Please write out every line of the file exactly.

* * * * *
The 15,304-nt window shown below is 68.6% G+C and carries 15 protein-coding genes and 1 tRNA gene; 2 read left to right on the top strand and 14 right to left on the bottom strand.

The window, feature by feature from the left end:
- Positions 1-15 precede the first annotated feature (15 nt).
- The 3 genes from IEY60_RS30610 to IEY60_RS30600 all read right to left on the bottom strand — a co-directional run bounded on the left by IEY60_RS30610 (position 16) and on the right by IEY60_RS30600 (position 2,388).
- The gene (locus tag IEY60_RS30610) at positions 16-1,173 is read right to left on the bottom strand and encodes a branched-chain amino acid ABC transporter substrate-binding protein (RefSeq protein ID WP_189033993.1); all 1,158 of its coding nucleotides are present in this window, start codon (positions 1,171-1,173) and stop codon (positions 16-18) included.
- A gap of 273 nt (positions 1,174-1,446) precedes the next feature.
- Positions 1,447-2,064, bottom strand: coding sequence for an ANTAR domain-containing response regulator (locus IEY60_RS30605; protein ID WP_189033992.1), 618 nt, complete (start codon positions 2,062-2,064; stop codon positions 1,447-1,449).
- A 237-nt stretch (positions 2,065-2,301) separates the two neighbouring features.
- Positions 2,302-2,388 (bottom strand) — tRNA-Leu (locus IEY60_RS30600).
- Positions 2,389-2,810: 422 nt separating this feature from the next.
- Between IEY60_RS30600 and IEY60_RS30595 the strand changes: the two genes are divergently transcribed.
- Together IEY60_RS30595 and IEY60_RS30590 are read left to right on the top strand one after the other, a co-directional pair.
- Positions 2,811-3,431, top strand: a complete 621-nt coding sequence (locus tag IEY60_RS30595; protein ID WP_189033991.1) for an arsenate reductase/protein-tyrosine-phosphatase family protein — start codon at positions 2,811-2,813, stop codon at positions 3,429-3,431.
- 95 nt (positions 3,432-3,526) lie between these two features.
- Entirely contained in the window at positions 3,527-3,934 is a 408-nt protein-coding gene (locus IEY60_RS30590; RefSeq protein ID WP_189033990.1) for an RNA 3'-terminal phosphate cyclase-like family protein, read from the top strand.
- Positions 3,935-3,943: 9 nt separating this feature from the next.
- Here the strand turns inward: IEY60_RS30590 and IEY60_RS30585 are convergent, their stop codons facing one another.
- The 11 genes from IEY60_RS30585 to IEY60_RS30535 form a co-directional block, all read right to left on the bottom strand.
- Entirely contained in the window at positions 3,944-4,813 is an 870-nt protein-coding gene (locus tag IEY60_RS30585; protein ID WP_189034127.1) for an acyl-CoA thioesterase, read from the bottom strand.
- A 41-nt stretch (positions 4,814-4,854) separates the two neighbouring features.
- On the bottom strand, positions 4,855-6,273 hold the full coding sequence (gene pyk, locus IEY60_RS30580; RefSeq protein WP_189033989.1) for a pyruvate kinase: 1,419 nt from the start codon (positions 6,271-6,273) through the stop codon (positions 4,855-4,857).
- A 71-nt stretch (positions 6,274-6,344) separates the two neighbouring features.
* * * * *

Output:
The 15,304-nt window shown below is 68.6% G+C and carries 15 protein-coding genes and 1 tRNA gene; 2 read left to right on the top strand and 14 right to left on the bottom strand.

The window, feature by feature from the left end:
- Positions 1-15 precede the first annotated feature (15 nt).
- The 3 genes from IEY60_RS30610 to IEY60_RS30600 all read right to left on the bottom strand — a co-directional run bounded on the left by IEY60_RS30610 (position 16) and on the right by IEY60_RS30600 (position 2,388).
- The gene (locus tag IEY60_RS30610) at positions 16-1,173 is read right to left on the bottom strand and encodes a branched-chain amino acid ABC transporter substrate-binding protein (RefSeq protein ID WP_189033993.1); all 1,158 of its coding nucleotides are present in this window, start codon (positions 1,171-1,173) and stop codon (positions 16-18) included.
- A gap of 273 nt (positions 1,174-1,446) precedes the next feature.
- Positions 1,447-2,064, bottom strand: coding sequence for an ANTAR domain-containing response regulator (locus IEY60_RS30605; protein ID WP_189033992.1), 618 nt, complete (start codon positions 2,062-2,064; stop codon positions 1,447-1,449).
- A 237-nt stretch (positions 2,065-2,301) separates the two neighbouring features.
- Positions 2,302-2,388 (bottom strand) — tRNA-Leu (locus IEY60_RS30600).
- Positions 2,389-2,810: 422 nt separating this feature from the next.
- Between IEY60_RS30600 and IEY60_RS30595 the strand changes: the two genes are divergently transcribed.
- Together IEY60_RS30595 and IEY60_RS30590 are read left to right on the top strand one after the other, a co-directional pair.
- Positions 2,811-3,431, top strand: a complete 621-nt coding sequence (locus tag IEY60_RS30595; protein ID WP_189033991.1) for an arsenate reductase/protein-tyrosine-phosphatase family protein — start codon at positions 2,811-2,813, stop codon at positions 3,429-3,431.
- 95 nt (positions 3,432-3,526) lie between these two features.
- Entirely contained in the window at positions 3,527-3,934 is a 408-nt protein-coding gene (locus IEY60_RS30590; RefSeq protein ID WP_189033990.1) for an RNA 3'-terminal phosphate cyclase-like family protein, read from the top strand.
- Positions 3,935-3,943: 9 nt separating this feature from the next.
- Here the strand turns inward: IEY60_RS30590 and IEY60_RS30585 are convergent, their stop codons facing one another.
- The 11 genes from IEY60_RS30585 to IEY60_RS30535 form a co-directional block, all read right to left on the bottom strand.
- Entirely contained in the window at positions 3,944-4,813 is an 870-nt protein-coding gene (locus tag IEY60_RS30585; protein ID WP_189034127.1) for an acyl-CoA thioesterase, read from the bottom strand.
- A 41-nt stretch (positions 4,814-4,854) separates the two neighbouring features.
- On the bottom strand, positions 4,855-6,273 hold the full coding sequence (gene pyk, locus IEY60_RS30580; RefSeq protein WP_189033989.1) for a pyruvate kinase: 1,419 nt from the start codon (positions 6,271-6,273) through the stop codon (positions 4,855-4,857).
- A 71-nt stretch (positions 6,274-6,344) separates the two neighbouring features.